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I'm running a Host OS of Windows 8.1 with VMWare Workstation v10 and a Guest OS of Ubuntu 13.

Ubuntu has plenty of resources available to it (8GB/32GB RAM allocation and 2/4 Cores of an Intel i7) so it's got plenty of headroom. Also, the entire network is 100% gigabit throughout so there's no possibility for a network bottleneck (I'm the only user currently).

I configured both the Host and Guess OS to share a directory over the network and asked a separate machine to access them and upload/download a 5GB file. The Windows share was able to get ~100MB/s read/write and Ubuntu only got a mere ~20MB/s read/write.

So what's up with that?

My troubleshooting included the share directory location for Ubuntu, initially was a virtual disk, then changed to a physical drive within the VM settings with no difference in performance. Also, the VM is configured to use a bridged connection (a separate IP on the main network is crucial) so I haven't attempted to try a NAT connection, however I don't think this is the cause.

Any ideas as to what's causing the bottleneck in speeds?

Thanks in advance!

  • This is VMWorkstation limitation. You can't get the whole bandwidth for one specific VM. That is acceptable for developement and for production there is ESXi. – Kondybas Aug 31 '14 at 7:58
  • So what software do you recommend to overcome this? Is there a different version of VMWare I should use? – SteppingHat Aug 31 '14 at 8:24
  • If you definitely need a fast network connection for VM you have to use VMWare ESXi baremetal hypervisor that is fully compatible with VMWorkstation and intended for production use. Also ESXi is absolutely free for commertial purposes as well as VMWare viClient management tool. The minor disadvantage of ESXi is its hardware requirements - not all NICs and HDAs are supported. – Kondybas Aug 31 '14 at 8:32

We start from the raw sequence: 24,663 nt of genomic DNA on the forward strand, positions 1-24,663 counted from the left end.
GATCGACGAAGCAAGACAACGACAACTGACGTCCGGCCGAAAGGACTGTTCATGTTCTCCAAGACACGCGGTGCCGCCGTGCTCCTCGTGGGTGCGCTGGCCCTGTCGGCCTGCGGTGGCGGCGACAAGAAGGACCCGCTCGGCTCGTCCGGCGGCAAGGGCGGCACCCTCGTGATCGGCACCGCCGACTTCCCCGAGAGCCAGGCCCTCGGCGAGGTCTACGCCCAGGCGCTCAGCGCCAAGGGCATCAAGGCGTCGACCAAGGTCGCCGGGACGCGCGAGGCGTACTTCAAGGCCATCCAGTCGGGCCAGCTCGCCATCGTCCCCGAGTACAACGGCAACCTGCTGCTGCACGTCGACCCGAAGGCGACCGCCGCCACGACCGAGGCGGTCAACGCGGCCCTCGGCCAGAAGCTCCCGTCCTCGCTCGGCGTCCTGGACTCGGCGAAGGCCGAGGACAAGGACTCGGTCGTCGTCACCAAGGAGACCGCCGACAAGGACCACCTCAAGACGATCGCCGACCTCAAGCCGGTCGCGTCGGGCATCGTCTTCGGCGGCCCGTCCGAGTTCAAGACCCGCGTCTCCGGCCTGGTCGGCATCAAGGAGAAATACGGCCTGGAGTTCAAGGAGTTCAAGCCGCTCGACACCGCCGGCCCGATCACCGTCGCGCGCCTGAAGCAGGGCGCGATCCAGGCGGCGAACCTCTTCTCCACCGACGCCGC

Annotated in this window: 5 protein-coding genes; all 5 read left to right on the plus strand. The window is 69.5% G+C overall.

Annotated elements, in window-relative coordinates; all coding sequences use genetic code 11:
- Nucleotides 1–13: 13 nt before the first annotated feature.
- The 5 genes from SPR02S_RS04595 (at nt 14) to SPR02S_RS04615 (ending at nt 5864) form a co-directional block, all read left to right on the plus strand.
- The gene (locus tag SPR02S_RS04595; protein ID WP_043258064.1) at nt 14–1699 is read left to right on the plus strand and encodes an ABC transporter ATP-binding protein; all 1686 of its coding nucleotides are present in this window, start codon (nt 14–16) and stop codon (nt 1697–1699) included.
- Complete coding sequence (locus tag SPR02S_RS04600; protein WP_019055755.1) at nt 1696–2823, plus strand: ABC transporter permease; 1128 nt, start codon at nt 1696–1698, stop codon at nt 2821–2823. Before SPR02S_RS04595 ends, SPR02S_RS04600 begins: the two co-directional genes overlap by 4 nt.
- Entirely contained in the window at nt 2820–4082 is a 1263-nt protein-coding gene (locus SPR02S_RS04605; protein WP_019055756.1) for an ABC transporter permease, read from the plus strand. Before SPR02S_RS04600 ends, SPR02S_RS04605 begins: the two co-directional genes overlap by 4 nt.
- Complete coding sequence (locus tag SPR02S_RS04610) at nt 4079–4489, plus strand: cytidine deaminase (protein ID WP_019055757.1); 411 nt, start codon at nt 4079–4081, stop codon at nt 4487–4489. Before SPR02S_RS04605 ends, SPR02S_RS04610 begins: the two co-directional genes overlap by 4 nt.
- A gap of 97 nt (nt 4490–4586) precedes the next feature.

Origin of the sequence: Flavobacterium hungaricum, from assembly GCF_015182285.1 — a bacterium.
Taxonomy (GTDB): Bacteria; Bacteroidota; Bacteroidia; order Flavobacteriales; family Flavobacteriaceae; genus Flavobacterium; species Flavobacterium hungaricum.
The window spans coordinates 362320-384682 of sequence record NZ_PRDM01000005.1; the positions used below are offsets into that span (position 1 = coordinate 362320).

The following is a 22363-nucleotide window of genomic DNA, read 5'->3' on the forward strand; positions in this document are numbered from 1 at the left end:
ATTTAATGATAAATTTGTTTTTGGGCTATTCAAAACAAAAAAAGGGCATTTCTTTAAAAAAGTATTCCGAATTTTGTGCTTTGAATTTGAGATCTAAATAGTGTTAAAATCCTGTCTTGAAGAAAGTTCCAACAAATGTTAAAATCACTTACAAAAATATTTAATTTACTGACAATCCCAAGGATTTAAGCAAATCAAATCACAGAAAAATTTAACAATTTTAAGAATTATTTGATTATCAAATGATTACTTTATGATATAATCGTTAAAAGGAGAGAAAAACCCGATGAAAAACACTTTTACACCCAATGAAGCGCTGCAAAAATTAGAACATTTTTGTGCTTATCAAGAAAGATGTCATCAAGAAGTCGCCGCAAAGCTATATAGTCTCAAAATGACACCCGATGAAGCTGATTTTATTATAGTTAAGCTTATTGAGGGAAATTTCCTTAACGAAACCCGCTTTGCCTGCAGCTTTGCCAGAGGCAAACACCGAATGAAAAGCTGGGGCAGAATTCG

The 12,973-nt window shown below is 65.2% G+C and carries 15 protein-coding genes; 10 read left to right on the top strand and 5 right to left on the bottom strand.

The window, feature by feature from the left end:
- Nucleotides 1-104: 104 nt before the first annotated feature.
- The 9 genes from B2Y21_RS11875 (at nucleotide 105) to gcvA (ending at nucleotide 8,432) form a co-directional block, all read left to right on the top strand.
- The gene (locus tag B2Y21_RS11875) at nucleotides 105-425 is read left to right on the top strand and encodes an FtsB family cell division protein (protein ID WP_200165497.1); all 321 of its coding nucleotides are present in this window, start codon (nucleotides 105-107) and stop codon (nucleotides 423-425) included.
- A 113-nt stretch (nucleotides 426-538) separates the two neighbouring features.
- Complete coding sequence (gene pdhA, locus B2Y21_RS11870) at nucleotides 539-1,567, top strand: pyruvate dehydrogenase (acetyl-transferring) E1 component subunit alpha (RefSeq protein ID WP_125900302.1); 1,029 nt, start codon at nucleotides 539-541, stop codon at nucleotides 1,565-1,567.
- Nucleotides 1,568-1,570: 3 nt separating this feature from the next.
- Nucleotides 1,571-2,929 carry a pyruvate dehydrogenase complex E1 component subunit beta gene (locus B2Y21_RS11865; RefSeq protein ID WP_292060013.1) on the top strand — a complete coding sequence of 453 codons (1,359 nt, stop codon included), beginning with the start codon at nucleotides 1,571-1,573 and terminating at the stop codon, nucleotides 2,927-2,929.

• Forgive my stupidity but I'm having trouble installing it/finding the right thing. I've been attempting to install this: vmware.com/products/vsphere-hypervisor yet I don't understand why I'm being asked to create a boot medium/install on a separate drive; so I called it quits and figured I'm doing something horribly wrong. What exactly do I need to do? – SteppingHat Aug 31 '14 at 14:02
  • ESXi is the tiny linux that have the only application preinstalled - hypervisor. On install it creates really small bootable partition for itself. After installation you can access it from console to set the basic parameters. All the rest functionality is accessible remotely via viClient. – Kondybas Aug 31 '14 at 14:14
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This is VMWorkstation limitation. You can't get the whole bandwidth for one specific VM. That is acceptable for developement and for production purposes ESXi should be used.

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